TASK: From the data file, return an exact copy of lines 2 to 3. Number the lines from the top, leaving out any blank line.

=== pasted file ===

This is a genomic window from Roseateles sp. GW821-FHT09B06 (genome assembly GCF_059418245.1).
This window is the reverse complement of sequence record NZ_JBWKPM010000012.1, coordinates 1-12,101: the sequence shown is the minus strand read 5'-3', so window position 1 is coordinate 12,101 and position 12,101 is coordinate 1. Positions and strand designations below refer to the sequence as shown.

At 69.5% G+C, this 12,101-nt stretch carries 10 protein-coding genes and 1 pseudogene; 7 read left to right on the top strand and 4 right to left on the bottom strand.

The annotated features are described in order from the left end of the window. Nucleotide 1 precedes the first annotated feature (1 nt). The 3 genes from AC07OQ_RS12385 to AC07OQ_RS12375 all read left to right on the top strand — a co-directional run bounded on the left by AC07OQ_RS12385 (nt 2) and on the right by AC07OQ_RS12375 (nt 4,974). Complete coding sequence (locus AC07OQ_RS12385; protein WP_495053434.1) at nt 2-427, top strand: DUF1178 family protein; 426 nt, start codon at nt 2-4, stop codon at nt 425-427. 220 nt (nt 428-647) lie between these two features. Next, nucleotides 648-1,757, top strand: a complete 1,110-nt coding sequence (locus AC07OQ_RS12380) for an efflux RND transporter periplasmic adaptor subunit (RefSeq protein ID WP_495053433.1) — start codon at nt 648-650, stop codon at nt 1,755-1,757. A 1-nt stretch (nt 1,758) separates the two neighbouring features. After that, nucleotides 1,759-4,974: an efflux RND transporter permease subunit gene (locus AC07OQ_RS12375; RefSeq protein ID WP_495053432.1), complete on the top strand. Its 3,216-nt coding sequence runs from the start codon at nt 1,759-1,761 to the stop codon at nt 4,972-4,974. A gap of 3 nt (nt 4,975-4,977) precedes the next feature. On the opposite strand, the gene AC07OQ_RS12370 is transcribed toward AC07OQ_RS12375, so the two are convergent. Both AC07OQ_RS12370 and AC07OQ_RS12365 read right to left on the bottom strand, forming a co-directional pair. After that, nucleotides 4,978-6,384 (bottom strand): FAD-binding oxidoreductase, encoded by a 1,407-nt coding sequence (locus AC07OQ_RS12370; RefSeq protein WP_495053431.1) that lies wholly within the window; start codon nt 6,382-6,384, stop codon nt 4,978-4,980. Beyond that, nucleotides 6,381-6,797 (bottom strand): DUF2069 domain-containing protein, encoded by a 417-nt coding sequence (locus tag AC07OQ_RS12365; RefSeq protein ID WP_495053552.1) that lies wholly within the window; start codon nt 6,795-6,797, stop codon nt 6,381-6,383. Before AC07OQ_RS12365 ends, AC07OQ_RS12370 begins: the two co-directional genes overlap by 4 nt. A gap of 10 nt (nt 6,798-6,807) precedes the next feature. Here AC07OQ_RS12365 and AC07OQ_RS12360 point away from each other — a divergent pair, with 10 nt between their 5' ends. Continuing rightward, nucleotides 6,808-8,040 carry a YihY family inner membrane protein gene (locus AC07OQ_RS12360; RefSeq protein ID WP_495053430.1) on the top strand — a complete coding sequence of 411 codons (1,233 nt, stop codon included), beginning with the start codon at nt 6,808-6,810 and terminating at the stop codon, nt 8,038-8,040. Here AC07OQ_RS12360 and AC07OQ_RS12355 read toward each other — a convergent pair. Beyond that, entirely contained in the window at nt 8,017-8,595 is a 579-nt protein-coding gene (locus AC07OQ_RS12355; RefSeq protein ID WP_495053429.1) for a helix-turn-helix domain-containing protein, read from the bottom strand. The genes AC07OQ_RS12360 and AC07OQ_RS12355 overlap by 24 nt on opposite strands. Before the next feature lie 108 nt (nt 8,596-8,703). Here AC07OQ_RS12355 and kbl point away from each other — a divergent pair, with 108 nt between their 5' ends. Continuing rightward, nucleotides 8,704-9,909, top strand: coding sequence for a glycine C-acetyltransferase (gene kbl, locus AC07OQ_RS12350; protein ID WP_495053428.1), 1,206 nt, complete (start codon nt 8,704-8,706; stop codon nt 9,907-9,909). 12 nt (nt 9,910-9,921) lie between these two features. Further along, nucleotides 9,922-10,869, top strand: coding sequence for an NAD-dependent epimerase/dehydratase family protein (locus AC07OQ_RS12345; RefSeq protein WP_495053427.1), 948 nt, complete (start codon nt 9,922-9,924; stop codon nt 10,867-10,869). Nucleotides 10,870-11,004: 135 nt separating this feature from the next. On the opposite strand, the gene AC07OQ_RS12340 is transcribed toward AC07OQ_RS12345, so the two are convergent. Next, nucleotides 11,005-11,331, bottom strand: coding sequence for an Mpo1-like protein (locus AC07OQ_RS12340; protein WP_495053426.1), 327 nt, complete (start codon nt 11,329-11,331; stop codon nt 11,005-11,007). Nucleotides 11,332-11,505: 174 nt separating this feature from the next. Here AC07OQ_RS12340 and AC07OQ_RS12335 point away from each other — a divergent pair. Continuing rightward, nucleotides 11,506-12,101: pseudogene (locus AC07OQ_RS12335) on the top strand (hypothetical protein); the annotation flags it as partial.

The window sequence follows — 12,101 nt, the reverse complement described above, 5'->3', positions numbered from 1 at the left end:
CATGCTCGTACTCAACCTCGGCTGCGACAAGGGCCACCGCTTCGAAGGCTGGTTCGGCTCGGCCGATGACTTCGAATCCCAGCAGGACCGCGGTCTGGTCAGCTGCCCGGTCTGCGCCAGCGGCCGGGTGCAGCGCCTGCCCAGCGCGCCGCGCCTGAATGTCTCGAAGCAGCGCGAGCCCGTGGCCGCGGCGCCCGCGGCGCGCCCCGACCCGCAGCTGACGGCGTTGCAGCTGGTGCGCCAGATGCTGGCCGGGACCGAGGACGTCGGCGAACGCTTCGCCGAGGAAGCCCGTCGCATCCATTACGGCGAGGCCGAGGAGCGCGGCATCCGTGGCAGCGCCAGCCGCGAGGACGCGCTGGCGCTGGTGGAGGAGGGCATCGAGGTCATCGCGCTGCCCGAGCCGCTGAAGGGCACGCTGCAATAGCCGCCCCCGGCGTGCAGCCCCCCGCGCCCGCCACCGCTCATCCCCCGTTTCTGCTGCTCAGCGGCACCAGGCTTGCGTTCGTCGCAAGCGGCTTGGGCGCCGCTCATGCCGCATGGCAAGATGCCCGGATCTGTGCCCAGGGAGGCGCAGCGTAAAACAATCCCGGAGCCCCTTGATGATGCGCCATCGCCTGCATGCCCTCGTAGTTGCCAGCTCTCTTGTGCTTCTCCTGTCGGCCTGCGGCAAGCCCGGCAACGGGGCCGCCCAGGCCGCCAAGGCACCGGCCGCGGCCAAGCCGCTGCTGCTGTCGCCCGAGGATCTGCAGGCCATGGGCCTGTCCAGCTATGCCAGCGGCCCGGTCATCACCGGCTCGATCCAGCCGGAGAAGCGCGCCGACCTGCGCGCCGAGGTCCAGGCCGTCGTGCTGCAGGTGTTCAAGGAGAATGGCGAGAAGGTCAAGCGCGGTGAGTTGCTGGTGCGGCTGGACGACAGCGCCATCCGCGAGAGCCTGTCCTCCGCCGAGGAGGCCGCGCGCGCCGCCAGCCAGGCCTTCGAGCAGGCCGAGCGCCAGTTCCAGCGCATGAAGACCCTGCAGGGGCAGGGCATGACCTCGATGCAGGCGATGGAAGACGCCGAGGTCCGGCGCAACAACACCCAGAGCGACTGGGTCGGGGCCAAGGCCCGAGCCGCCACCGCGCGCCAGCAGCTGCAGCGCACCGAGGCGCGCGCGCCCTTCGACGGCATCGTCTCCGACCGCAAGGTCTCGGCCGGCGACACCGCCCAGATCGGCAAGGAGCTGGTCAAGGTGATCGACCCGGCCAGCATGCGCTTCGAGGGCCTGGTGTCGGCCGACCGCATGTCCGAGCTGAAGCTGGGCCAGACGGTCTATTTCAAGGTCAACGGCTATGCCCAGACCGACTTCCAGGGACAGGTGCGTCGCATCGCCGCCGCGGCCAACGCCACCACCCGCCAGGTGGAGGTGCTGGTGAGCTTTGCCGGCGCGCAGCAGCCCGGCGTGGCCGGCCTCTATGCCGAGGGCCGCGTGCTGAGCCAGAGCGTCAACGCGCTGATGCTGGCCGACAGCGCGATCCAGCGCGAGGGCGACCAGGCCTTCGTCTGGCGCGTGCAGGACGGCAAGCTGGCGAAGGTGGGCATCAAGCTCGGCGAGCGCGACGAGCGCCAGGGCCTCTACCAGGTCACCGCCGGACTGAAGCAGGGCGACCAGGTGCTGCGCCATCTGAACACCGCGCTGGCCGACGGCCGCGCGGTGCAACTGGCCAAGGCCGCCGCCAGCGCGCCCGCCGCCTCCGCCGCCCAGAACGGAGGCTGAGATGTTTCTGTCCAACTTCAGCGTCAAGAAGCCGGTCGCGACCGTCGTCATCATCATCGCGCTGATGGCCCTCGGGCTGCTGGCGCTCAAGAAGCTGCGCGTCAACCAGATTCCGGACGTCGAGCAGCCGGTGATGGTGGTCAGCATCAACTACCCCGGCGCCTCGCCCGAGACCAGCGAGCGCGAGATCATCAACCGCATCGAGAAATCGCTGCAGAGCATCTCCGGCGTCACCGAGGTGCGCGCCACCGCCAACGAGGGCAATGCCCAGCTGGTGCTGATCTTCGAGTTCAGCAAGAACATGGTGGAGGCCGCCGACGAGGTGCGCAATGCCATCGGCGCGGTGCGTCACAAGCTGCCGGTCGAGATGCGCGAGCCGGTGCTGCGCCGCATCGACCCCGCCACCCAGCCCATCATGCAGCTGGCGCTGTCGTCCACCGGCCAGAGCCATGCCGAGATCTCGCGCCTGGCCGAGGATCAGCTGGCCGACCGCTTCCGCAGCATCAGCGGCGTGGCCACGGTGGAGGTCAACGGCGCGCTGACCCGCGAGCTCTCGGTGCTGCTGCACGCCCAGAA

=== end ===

This window is the reverse complement of sequence record NZ_JBWKPM010000012.1, coordinates 1-12,101: the sequence shown is the minus strand read 5'-3', so window position 1 is coordinate 12,101 and position 12,101 is coordinate 1. Positions and strand designations below refer to the sequence as shown.

At 69.5% G+C, this 12,101-nt stretch carries 10 protein-coding genes and 1 pseudogene; 7 read left to right on the top strand and 4 right to left on the bottom strand.